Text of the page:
For as long as there have been social networks, there has been a debate over having a smaller number of higher quality connections versus a higher number of supposedly lower quality contacts. On Facebook, the evidence seems to be firmly falling into the latter camp. Pew data from earlier this year suggested that the average number of friends people had on Facebook was over 300, whilst those in the 18-24 age group averaged a whopping 510 friends.
Concepts such as the Dunbar number would suggest that few of those ‘friends’ can be in any way meaningful relationships, right? Well, maybe, but maybe not.
A study, published recently, has explored the relative depths of our social relationships, and in particularly the effect friending someone online has on that relationship.
The study explored our perceptions of people, and how social networking influences those perception. They were especially keen to see whether the information we share online flavours that perception, and also whether adding someone to our friends list does too.
The researchers recruited nearly 250 students to test out a mythical Facebook application that they were told would help them to form study groups. Half of the participants had to log-in to Facebook and accept at friend request from a fellow classmate called Jordan, who was in fact a fictional person created by the researchers, who alternated between a male and female to remove gender bias from the study.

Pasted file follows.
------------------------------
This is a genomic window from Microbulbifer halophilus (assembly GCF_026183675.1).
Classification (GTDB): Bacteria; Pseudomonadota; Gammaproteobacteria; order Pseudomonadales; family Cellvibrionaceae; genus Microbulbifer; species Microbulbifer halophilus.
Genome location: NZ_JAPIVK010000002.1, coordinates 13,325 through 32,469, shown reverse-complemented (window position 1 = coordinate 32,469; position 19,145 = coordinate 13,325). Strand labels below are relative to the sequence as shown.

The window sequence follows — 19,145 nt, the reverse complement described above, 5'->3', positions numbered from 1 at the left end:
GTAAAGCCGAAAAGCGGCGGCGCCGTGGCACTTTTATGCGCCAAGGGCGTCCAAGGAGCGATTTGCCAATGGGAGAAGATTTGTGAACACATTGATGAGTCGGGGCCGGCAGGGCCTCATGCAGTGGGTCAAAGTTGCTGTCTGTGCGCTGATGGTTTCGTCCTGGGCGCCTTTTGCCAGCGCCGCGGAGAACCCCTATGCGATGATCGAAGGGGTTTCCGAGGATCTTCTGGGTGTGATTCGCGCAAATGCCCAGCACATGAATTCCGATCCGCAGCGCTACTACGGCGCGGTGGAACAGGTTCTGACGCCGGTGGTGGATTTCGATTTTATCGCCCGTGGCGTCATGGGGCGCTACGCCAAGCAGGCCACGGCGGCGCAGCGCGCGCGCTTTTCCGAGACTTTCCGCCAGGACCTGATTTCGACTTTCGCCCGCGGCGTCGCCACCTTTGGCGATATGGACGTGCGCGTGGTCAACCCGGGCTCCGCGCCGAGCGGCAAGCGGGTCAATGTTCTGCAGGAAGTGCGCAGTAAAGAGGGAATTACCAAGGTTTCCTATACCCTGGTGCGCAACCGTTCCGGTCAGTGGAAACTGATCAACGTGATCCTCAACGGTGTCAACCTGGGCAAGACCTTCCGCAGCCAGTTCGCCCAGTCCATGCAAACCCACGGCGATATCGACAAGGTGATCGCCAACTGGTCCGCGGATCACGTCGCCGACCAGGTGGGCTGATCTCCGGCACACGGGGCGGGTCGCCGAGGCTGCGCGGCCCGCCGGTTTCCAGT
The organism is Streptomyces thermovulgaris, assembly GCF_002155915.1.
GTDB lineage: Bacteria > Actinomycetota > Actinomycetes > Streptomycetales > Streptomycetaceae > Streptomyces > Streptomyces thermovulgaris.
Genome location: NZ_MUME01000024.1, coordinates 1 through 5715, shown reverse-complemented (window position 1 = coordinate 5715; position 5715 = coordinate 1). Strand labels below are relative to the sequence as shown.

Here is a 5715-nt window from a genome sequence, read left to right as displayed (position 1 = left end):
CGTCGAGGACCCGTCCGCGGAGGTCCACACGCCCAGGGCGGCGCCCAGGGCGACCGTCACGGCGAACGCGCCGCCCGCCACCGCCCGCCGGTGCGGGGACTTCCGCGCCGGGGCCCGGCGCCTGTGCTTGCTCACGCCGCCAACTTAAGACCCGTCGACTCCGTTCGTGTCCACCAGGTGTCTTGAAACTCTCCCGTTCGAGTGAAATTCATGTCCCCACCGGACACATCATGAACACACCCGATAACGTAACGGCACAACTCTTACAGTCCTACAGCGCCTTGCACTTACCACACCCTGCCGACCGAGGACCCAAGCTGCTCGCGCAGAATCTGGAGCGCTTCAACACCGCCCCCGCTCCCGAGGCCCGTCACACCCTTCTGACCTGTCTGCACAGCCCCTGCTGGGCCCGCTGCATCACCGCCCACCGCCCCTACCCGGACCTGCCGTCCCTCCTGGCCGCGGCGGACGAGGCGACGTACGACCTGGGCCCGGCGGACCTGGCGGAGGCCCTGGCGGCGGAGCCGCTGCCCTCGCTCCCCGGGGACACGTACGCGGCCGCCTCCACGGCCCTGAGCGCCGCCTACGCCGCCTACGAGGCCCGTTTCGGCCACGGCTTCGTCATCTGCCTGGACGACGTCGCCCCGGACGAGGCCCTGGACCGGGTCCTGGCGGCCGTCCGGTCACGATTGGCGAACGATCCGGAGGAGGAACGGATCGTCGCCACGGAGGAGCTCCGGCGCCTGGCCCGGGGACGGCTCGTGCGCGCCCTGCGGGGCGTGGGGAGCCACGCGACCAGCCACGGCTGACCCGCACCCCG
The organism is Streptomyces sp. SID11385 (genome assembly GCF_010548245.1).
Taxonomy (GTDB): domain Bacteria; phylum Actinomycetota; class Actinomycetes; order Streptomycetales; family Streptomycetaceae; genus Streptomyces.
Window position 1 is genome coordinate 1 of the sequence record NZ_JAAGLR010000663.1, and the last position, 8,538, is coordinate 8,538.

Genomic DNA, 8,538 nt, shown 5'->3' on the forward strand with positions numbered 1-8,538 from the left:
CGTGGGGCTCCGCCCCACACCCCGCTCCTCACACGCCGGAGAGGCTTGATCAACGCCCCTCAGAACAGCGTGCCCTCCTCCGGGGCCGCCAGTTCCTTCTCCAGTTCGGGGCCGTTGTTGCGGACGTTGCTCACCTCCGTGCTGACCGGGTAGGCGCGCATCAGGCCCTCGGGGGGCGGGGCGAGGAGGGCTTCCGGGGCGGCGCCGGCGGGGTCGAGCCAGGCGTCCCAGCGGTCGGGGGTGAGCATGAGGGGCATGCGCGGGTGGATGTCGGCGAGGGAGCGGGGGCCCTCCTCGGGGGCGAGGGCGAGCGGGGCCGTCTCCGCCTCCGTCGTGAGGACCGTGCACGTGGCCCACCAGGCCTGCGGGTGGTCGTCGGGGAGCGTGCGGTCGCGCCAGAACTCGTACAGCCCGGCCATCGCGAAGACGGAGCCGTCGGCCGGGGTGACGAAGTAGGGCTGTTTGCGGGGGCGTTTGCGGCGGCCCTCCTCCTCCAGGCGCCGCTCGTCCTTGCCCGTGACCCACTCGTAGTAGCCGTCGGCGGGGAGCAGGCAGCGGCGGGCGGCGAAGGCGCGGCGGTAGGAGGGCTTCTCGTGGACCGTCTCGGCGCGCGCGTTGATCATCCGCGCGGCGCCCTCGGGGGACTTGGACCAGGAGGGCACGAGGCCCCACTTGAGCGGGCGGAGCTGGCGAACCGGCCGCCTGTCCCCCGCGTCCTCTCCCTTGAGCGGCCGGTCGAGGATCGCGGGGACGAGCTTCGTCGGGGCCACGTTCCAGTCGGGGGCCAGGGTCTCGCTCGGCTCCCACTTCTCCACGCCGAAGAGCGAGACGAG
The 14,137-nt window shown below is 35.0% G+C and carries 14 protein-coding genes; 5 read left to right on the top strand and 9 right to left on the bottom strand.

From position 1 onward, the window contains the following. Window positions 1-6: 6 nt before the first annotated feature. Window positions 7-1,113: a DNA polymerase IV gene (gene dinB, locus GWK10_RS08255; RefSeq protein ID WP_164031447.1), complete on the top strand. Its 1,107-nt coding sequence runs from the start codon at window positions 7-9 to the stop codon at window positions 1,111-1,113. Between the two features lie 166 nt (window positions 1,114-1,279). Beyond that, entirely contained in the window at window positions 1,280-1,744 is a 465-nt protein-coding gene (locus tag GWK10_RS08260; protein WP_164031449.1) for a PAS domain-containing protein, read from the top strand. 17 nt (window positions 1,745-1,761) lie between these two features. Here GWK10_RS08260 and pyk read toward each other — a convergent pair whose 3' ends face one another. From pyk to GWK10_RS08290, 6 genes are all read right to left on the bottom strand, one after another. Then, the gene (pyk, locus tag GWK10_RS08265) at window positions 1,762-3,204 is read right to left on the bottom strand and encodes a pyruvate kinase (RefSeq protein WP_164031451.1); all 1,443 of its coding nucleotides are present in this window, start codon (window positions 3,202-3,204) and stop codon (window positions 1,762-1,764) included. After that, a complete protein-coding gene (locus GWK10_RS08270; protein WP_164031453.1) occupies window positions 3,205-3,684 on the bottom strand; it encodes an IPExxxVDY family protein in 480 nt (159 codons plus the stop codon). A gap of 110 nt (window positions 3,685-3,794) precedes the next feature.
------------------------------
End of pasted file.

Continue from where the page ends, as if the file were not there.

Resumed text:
These participants were then asked their opinion of Jordan, including how well they thought he/she would get along with the student and their circle of friends. It transpired that the students that had added Jordan as a friend were much more likely to be positively disposed towards him than those who had not, even though none of them had ever actually met him/her.
Obviously the finding is fascinating because adding someone online does little to inform us of that persons traits as an individual, yet nevertheless appears to be a quick and easy way of starting a relationship. Suffice to say, the study was limited to Facebook, so it isn’t clear whether a similar finding might emerge on professional networks such as LinkedIn, or even on internal social networks.
The research suggests it may well do however, as we have a natural tendency towards cognitive consistency. In other words, we adjust our thinking to align with our behaviours. So, if you’ve just added someone as a ‘friend’ online, then it makes sense that you will then think of them as more of a friend.Original post